How Would Unionization Benefit Part-Time Faculty and How Would It Not Benefit It
As previously discussed, the part-time faculty would greatly benefit from the unionization. It would have a union to speak for its needs and concerns. The area where the part-time faculty would benefit the most is that it would have a voice of a union, an organization to bargain and negotiate regarding their salaries. Different faculty members undergo different work hours and course schedule without any attention to their convenience or ease. With Service Employees representing them, they would discuss on issues like these that would be aimed to bring ease to the part-time faculty and also voice their concerns regarding their appointment and reappointment procedures. The union would also seek to gain benefits from the George Washington University and aim to ease the workload from their shoulders.
On the other hand unionization might have some negative effects as well. Most importantly unionization could lead to weakening of the ties and relationship between the George Washington University and the part-time faculty, hindering and curbing any interaction between them. The University would show limited reliance on them. Moreover a union would require a certain amount of money to be deducted from the salaries of the part-time faculty. This would be their continued employment fees and would also include any dues. A member of the union could be fined at the discretion of the union if he or she wishes not to participate in a strike called by the union. The union can use the help of the courts to ensure the implementation of the fines. To a certain extreme, the union can demand the termination of such a member's appointment. Rather than negotiations done regarding their pay or benefits, with unionization all members of the part-time faculty would have to agree on whatever the union negotiates for them. This would also mean that while some would have flexible work hours, the others might yet not have any and they would not be able to deal with this matter at an individual level.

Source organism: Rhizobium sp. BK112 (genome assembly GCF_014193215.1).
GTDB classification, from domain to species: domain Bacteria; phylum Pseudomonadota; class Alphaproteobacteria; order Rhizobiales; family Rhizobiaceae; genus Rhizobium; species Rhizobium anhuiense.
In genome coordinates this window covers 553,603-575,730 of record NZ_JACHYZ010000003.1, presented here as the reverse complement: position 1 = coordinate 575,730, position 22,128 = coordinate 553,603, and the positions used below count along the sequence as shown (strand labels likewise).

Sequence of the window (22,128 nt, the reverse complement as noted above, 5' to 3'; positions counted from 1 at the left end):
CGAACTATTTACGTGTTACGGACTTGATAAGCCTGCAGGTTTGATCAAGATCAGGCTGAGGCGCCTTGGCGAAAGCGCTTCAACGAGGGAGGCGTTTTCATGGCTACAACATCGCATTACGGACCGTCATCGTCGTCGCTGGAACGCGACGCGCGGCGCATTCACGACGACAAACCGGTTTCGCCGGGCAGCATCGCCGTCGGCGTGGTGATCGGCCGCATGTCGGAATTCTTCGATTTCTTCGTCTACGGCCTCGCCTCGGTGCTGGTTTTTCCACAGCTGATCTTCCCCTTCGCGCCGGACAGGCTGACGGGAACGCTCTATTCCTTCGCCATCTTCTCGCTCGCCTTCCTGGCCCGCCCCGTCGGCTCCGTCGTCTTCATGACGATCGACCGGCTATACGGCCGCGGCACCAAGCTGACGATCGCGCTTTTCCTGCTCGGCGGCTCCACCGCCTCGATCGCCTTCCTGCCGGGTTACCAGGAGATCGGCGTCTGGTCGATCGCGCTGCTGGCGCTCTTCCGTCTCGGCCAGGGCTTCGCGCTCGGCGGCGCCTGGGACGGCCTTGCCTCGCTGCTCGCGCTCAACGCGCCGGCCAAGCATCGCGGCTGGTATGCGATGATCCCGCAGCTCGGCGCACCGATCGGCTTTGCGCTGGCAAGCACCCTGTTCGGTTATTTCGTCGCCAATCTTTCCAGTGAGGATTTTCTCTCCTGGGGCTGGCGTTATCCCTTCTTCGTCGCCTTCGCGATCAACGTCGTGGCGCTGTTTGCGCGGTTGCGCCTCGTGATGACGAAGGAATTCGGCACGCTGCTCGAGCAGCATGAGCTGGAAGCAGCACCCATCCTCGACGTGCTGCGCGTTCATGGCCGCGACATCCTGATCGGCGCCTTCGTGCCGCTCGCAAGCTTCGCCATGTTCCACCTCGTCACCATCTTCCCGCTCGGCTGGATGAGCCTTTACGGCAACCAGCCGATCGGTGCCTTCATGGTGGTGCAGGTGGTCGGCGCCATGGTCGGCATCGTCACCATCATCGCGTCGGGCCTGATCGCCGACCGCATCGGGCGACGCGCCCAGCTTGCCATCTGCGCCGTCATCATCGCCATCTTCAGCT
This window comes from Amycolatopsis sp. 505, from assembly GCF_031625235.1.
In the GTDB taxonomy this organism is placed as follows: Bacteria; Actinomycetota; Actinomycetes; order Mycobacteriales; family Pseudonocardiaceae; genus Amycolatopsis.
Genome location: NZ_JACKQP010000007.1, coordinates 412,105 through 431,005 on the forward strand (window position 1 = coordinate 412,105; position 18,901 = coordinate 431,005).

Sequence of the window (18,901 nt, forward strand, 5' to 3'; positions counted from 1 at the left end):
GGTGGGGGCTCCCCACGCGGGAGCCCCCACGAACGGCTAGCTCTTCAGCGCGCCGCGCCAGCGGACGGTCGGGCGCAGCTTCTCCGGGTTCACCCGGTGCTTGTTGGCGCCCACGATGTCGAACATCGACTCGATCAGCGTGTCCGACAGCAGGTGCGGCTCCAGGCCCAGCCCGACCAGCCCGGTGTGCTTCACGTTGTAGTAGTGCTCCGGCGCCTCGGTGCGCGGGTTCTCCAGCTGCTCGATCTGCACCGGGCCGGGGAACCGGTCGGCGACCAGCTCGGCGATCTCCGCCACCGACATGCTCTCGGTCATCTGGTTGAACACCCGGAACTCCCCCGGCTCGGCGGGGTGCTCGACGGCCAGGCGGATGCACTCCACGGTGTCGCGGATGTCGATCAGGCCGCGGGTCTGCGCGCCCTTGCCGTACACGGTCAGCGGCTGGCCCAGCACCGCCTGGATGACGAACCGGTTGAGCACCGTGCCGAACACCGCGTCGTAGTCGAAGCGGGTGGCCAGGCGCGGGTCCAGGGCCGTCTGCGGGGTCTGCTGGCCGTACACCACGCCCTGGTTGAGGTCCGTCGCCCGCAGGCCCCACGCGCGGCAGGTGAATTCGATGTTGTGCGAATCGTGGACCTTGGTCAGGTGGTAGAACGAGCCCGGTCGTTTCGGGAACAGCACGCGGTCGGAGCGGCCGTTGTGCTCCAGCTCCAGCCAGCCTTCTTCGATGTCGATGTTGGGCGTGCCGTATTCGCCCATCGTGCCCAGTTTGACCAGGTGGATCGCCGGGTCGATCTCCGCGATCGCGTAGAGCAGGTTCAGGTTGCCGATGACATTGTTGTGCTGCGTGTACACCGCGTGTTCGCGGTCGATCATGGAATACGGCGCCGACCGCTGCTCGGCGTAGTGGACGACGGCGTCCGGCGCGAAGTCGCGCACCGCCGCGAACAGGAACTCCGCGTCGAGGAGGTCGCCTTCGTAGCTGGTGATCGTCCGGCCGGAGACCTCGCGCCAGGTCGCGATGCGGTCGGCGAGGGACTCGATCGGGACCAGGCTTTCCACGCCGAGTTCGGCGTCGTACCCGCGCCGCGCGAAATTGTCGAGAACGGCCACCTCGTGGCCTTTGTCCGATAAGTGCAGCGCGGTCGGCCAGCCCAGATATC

Essential Elements to Communicate
In the March 17, 2004 memorandum to the Deans, the Executive Vice President for Academic Affairs shows his concerns regarding the efforts for unionization. In the memo he covers all the essential mode and forms of communication that should transpire between the George Washington University and the part-time faculty. Keeping in view the federal law called the "Labor Relations Act" he lays down to rules of having a dialogue with the part-time faculty. He makes it clear that the George Washington University cannot threaten any member of the part-time faculty and thus explains that the University should inform them about the negative effects that unionization might bring about due to which the part-time faculty might suffer. Further he stresses that the University can under no circumstances ask or coerce the part-time faculty into informing them whether they have signed the union authorization card or not. This is again an important point to keep in mind when seeking a healthy communication with the voters. Coercion might cause loss of supporters and a definite defeat in the election.